5.
Tropical Cyclone Research and Review ; 10(2):116-123, 2021.
Article in English | Web of Science | ID: covidwho-1324319

ABSTRACT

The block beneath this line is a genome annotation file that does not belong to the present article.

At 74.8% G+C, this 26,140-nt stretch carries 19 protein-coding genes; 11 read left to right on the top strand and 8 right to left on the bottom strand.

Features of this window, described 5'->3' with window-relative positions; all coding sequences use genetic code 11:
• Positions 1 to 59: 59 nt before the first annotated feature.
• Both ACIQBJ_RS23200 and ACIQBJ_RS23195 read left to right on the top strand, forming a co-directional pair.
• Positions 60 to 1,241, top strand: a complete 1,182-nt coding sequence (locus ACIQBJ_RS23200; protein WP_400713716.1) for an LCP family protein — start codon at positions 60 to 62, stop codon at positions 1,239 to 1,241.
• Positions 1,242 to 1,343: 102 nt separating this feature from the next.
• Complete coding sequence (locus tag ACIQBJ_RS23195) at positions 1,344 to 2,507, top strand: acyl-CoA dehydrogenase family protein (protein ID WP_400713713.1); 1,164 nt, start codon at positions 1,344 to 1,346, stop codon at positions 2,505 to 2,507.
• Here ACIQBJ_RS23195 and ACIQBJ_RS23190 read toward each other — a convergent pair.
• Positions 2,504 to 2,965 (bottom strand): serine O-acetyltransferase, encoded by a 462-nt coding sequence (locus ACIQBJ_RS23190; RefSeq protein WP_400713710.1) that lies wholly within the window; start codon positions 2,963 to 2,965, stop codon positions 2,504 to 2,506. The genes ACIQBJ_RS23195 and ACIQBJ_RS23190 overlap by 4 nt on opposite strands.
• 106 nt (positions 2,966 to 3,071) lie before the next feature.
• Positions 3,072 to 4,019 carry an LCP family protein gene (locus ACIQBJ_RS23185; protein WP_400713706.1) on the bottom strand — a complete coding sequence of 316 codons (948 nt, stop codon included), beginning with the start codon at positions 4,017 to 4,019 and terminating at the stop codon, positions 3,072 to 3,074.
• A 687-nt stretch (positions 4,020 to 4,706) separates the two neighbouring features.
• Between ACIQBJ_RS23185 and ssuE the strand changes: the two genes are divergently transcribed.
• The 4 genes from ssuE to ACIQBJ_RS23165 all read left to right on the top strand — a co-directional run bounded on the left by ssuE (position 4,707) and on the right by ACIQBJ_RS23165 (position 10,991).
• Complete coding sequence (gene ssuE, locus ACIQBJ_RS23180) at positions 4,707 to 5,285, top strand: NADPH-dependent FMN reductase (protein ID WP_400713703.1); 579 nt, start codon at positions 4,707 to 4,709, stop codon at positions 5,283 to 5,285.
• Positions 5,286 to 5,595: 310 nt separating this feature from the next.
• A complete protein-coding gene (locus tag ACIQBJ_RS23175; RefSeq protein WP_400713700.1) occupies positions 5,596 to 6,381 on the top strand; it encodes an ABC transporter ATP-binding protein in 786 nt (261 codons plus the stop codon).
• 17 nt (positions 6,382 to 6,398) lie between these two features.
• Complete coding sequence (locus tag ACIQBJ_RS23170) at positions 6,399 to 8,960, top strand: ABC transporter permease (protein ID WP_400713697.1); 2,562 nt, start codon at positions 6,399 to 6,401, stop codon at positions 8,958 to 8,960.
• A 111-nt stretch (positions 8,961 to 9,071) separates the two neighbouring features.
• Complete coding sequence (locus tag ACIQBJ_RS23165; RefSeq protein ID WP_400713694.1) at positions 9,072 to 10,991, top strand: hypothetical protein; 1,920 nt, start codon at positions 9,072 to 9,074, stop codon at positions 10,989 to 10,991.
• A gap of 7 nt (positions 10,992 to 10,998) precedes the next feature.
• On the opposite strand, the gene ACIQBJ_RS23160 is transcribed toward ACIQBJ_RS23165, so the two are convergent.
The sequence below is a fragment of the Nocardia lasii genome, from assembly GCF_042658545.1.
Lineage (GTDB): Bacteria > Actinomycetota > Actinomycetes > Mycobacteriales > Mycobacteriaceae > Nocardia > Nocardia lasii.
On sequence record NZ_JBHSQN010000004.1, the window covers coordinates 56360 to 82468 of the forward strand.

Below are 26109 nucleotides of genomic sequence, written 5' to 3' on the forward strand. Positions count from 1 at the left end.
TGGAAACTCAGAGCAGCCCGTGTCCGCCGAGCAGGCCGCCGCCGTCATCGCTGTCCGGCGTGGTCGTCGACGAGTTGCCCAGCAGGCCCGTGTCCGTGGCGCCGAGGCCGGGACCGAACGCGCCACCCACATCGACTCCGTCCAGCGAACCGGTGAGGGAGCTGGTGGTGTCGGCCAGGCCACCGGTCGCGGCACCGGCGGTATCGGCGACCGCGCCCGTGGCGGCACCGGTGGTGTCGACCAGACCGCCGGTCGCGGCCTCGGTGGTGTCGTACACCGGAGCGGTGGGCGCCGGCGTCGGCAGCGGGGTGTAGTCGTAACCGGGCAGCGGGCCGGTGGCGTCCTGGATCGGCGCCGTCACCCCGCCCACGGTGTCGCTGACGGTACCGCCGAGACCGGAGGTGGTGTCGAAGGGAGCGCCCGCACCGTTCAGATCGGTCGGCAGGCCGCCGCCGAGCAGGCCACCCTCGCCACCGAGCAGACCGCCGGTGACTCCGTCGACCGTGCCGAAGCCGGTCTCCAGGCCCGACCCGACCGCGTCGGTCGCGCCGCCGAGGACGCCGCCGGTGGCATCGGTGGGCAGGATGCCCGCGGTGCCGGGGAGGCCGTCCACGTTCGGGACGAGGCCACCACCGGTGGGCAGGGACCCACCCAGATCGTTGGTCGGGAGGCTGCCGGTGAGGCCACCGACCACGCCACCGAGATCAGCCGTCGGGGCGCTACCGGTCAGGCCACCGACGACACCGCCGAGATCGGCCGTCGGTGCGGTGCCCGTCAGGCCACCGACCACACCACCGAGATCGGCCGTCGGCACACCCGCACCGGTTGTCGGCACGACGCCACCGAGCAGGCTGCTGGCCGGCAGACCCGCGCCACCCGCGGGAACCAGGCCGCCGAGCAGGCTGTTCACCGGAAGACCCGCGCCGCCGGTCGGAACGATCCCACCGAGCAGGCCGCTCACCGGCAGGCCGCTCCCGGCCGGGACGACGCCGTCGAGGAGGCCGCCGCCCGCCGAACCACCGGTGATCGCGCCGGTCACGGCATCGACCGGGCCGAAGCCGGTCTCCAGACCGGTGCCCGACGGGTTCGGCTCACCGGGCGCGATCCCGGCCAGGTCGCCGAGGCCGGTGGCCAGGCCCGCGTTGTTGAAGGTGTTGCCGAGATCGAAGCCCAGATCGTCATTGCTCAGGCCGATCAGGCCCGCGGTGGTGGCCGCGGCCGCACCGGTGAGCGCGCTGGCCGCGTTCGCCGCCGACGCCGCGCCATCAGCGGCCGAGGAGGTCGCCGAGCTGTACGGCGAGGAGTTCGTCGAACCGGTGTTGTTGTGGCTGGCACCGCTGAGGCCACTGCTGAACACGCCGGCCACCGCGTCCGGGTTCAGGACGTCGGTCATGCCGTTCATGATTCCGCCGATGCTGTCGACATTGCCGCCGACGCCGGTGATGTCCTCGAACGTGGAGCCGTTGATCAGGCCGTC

The unexpectedly outbreak of COVID-19 in early 2020, as a public emergency, has impacted the way of human behavior deeply and widely in today's society, including the countermeasures of typhoon-related disaster risk reduction and preparedness in the Members of Typhoon Committee (TC). This paper briefed the impacts due to COVID-19 pandemic on activities of the Committee in 2020;introduced the countermeasures took in National Hydrological and Meteorological Services (NHMS) of TC Members during typhoon season in 2020 for coping with the crisis caused by COVID-19 pandemic;summarized the innovative strategies and countermeasures for dealing with the crisis of special or emergency public situation for typhoon-related disaster risk prevention, preparedness and reduction in future based on the review and analysis of the experiences from Members and international/regional agencies, and the outcomes from TC Integrated Workshop and Annual Session, including strengthening meteorological and hydrological services and value of preparedness;enhancing multi-sectoral coordination mechanisms;promoting the mobile-based data transmission and information dissemination;and increasing installation of home-based hydro-meteorological monitoring stations. The paper also discussed the impact-based forecasting and the application of big-data and AI technology in typhoon-related disaster risk reduction as two new key areas to be taken into consideration in TC updating Strategic Plan 2022-2026. (C) 2021 The Shanghai Typhoon Institute of China Meteorological Administration. Publishing services by Elsevier B.V. on behalf of KeAi Communication Co. Ltd.